(2011)2Perry SeibertImagine a Venn diagram consisting of three circles, in which one represents the 2010 Best Picture winner The King's Speech, another represents the box-office hit Julie & Julia, and the third represents the gloriously inept Mariah Carey vanity project Glitter. W.E., directed and co-written by Madonna, exists at the one little point where those circles briefly intersect.
The movie stars Abbie Cornish as Wally Winthrop, the young wife of a wealthy New York doctor, who has spent her life obsessed with the relationship between King Edward VIII and Wallis Simpson, the American divorcée for whom Edward abdicated the throne so they could marry. Wally, who was named after Wallis, often escapes into reveries about the pair as her husband is both emotionally and physically abusive to her; he's demanded she quit working, resolutely opposes her desire for children, and stays away for days at a time without telling her where he is. To pass the time, Wally continually visits the auction house Sotheby's, where she used to work, in order to look over the numerous items of Edward's and Wallis' that are being sold off, and she becomes such a permanent fixture there that she triggers the interest of a Russian security guard who tries to win her heart. Intercut with this tale is the story of the tumultuous pairing of Edward (James D'Arcy) and Wallis (Andrea Riseborough), which nearly brought down the government of England just as it was on the verge of entering World War II.
Right from the start, the movie hits us with its overriding theme -- women in relationships inevitably suffer. Early on, we're treated to not only Wally's husband's emotional coldness, but we're also shown the end of Wallis Simpson's first marriage as her husband kicks her naked body and triggers a miscarriage. The screenplay proceeds to hammer home the point that women are forever miserable at the hands of men -- Cornish has tears in her eyes, or seems to be on the verge of it, in just about every scene she's in.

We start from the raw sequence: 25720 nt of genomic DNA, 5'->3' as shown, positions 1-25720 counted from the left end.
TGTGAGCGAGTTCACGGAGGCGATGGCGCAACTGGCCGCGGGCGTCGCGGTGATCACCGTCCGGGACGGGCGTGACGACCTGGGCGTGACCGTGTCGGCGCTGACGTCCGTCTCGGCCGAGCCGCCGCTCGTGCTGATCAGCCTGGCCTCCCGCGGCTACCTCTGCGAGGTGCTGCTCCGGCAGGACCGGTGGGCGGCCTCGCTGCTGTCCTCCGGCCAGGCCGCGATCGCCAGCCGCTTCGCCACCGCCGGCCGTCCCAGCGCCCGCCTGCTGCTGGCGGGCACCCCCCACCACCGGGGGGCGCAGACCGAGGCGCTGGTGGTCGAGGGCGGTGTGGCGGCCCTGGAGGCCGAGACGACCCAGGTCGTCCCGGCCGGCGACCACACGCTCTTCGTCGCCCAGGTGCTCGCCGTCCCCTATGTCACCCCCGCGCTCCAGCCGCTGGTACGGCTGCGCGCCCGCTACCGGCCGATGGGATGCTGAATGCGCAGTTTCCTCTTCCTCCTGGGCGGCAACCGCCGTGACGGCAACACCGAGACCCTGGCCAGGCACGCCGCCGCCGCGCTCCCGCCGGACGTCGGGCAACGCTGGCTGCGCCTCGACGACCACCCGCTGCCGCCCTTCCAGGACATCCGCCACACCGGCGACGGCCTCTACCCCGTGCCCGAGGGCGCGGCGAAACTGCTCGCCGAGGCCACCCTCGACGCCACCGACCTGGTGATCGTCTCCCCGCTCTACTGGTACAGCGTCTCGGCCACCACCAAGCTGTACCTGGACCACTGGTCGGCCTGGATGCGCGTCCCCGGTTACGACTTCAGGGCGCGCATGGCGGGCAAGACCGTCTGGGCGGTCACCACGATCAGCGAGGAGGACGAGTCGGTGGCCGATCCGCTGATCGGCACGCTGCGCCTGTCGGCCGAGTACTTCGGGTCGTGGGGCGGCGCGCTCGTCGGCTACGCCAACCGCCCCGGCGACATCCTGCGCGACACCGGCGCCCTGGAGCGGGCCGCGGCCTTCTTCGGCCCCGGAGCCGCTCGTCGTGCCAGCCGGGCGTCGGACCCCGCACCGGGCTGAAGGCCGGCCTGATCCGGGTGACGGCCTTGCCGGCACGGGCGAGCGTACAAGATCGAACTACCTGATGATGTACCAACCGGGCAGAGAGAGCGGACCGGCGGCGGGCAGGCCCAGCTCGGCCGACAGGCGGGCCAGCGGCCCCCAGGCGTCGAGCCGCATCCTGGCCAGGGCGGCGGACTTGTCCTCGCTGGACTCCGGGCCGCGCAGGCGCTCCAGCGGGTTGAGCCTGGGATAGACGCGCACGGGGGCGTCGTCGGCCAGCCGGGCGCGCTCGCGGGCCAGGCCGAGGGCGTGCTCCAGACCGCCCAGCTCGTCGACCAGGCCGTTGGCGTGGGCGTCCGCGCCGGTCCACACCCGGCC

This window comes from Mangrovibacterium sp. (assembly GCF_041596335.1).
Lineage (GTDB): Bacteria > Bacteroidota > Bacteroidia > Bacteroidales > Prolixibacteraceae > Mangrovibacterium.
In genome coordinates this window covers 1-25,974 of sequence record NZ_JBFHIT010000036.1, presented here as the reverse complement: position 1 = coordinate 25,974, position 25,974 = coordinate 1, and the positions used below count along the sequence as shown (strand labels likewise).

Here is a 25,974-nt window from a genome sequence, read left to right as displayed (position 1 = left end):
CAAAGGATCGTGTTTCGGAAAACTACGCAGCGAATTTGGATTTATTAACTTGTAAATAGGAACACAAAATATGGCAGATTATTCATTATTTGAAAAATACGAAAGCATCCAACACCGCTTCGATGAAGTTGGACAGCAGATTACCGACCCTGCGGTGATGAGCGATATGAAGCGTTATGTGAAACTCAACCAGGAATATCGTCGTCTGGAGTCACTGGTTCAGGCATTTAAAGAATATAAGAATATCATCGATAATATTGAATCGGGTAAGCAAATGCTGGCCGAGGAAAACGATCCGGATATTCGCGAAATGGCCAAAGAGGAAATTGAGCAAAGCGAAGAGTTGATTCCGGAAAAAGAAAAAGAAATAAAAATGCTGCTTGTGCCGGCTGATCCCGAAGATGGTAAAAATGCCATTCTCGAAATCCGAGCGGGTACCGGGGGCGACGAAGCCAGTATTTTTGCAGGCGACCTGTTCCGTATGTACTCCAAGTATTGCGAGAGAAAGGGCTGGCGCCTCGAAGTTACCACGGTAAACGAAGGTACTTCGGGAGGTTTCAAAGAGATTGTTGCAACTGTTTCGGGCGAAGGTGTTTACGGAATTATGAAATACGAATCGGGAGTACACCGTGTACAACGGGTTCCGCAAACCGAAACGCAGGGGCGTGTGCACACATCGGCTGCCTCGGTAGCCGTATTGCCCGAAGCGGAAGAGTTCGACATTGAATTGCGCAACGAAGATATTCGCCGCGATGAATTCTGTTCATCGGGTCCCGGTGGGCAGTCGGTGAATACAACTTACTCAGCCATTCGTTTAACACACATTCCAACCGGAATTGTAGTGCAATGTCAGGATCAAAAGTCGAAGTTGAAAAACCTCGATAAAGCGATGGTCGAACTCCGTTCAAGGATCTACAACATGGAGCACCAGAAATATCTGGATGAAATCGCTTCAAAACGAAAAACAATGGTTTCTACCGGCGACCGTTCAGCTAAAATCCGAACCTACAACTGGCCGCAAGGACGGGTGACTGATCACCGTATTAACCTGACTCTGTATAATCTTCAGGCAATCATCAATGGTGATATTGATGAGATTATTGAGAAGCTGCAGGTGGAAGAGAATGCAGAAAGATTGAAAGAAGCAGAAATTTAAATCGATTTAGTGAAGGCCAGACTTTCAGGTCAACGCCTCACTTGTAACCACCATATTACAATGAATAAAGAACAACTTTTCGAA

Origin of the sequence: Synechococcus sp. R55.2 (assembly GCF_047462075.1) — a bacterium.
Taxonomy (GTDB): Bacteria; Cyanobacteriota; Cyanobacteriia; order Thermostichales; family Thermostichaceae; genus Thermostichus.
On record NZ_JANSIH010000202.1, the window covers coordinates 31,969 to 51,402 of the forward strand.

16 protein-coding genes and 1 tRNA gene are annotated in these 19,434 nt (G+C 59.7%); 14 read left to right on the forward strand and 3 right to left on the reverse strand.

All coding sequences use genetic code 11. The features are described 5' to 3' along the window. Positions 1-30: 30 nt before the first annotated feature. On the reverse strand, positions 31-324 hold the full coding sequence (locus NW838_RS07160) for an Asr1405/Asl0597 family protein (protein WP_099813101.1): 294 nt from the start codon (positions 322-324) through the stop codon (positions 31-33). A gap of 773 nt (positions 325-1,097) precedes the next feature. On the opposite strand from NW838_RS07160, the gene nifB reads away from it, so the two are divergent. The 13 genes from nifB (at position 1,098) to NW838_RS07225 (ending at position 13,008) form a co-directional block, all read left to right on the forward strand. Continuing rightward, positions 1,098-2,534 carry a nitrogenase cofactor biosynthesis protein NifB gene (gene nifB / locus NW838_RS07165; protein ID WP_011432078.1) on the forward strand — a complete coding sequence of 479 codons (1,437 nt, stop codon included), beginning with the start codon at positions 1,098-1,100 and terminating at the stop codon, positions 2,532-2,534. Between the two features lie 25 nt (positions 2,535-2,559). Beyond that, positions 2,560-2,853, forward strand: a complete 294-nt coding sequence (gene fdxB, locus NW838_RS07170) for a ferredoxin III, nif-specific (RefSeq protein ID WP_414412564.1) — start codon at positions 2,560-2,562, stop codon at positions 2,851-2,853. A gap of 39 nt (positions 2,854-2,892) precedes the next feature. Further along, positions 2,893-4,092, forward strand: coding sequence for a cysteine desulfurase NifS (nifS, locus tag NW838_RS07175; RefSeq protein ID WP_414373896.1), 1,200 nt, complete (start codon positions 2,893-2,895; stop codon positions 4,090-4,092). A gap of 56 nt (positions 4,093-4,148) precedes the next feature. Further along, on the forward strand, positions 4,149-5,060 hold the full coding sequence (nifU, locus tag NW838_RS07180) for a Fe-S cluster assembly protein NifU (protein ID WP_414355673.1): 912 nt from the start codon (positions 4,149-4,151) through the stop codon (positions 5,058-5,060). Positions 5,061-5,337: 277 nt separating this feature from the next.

The period-drama sections of the film are much stronger, in large part because Riseborough gives Wallis Simpson a spark that none of the other characters possess; she's the only one who ever seems to smile. It's the part you can tell Madonna wanted to play.
As a director, the megastar certainly tries. Even though she's obviously comfortable filming people in the height of 1930s fashion, Madonna smartly attempts to undercut the staid elegance of the surroundings at one point by staging a Benzedrine-fueled royal party scored to the Sex Pistols' "Pretty Vacant," but it works better in theory than it does onscreen; she earns points for trying even if it's more or less a lift from Sofia Coppola's Marie Antoinette. The movie would have benefitted from a few more sequences like this one; not that she should have turned the whole picture into a "Vogue"-esque panorama, but it's about the only time the director lets loose and has any fun. A lack of humor turns out to be one of the film's major flaws.
In her decades in the public eye, Madonna has constructed a persona that has become, especially over the last 15 years, joyless. Her determined sense of spectacle is anchored to the concept that she is the center of attention. Her epic stage and video productions have never been about "look at this!," but rather, "look at me!," and her undiluted narcissism runs right through the heart of both of her main characters here, robbing them of any complexity.
While that doesn't make for a good movie, it's impossible to deny that W.E. is a personal statement for Madonna. Since she directed it by herself, and co-wrote it with longtime collaborator Alek Keshishian, it's fair to say that this is the purest cinematic vision we're likely to get from her. It feels like she's using this opportunity to work out for herself how she's had two very public, very acrimonious divorces in her life, and how she's trying to maintain a belief in non-fairy-tale love through all of it. She's an artist, but film just isn't her medium.
Pop icon Madonna returns to the director's seat for the first time since her 2008 feature debut, Filth and Wisdom, for this ambitious romance detailing one lonely woman's obsession with the relationship between King Edward VIII (James D'Arcy) and American divorcée Wallis Simpson (Andrea Riseborough). To Wally Winthrop (Abbie Cornish), no act of devotion in history is more romantic than King Edward VIII abdicating the throne to be with his one true love. But the deeper Wally dives into the background of this controversial love affair, the more apparent it becomes that their relationship was no bed of roses. Now, as each new discovery paints an increasingly dire picture for the once-happy couple, Wally begins to grow disillusioned about the prospect of true love.